The Corner

Bad Signs

Though I’ve been thinking about New York this week — my series on the “fate” of this city ends today (here) — I had a thought about a much smaller city. Let me share this thought, here on the Corner.

When I was growing up in Ann Arbor, Mich., there was a common sign: “Prosecutors Will Be Violated.” It was a response to a sign that appeared in some stores: “Violators Will Be Prosecuted.” Here’s how it worked, now that I think about it: Someone would see the sign “Violators Will Be Prosecuted.” He would cross out the word “Violators” and put “Prosecutors” above it; then he would cross out the word “Prosecuted” and put “Violated.” So he made “Prosecutors Will Be Violated.”

That sign — that product of vandalism — sums up a mindset.

Hard as it may be for some to believe, crime was thought of almost as social rebellion — as a protest against “society” and injustice. A protest against capitalism, racism, Vietnam, the Man, what have you. Law enforcement and policing were oppressive. If crime was not quite hailed, it was definitely excused.

The mindset I observed in Ann Arbor affected bigger and greater cities too — outstandingly, New York. Is the man who’s set to be New York’s next mayor, Bill de Blasio, given to this mindset? I bet he was, back when he was rooting for the Sandinistas and the Castros and so on. (Is he still?) But what does he think now, about crime and punishment?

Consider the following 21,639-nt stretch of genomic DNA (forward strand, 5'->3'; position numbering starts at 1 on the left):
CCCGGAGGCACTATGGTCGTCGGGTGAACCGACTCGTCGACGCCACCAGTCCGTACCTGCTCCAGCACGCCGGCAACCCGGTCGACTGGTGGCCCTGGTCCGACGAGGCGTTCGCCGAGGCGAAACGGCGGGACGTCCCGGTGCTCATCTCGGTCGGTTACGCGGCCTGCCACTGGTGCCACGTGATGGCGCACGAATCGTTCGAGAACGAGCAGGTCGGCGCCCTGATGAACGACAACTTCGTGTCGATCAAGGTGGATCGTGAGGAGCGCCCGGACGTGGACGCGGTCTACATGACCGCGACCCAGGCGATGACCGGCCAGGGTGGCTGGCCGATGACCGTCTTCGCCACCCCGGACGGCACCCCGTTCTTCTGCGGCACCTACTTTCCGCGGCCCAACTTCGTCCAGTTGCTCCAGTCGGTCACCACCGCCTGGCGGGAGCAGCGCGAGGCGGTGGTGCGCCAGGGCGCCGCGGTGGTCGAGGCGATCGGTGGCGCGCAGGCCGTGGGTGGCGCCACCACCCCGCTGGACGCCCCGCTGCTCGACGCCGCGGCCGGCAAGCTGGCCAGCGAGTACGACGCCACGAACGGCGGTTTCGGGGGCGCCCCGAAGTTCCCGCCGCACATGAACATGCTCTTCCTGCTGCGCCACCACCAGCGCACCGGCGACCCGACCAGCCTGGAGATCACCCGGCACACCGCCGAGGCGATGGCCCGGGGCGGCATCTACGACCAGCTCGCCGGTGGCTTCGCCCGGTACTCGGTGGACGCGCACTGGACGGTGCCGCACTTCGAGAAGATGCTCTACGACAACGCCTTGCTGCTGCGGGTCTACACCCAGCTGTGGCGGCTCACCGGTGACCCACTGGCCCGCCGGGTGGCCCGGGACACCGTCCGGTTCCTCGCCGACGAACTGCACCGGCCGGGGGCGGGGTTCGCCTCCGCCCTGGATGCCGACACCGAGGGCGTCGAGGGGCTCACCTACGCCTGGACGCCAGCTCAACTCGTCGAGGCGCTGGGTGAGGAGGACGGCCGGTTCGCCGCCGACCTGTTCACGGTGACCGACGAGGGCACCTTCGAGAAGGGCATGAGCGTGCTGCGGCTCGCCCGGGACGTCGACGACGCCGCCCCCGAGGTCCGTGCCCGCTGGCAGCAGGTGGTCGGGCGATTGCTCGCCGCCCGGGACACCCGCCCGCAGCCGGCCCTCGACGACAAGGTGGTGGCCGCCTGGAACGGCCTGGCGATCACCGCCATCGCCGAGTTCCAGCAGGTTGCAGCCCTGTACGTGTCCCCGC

It is well-known that many intellectuals moved from left to right owing to the Democrats’ shift on foreign policy: a shift from Truman to McGovern, from JFK to EMK (Teddy), from Scoop Jackson to Jesse Jackson. But these intellectuals shifted over such issues as crime as well. They recoiled against the mindset I’ve described. You remember Irving Kristol’s definition of a neoconservative: “a liberal who has been mugged by reality.”

As I say at the end of my series, the people will decide their fate, as they tend to do in a democracy. It may be that the city will go to the dogs again — descend once more into unlivability. It doesn’t take much: a “squeegee man” here, a turnstile-jumper there, a graffiti “artist” here, a “Wild Man of 96th Street” there. Pretty soon, the barbarians are back in business.

The Wild Man of 96th Street? His name was Larry Hogue. He doesn’t live here anymore. But he could. In 1990, there were 2,262 murders in New York, which came to more than six a day. Last year, after Giuliani-Bloomberg pacification, there were 414 — the fewest since 1928. If we let things go bad again, the people will probably turn, as before, to a Rudy. But it should not have to take that.

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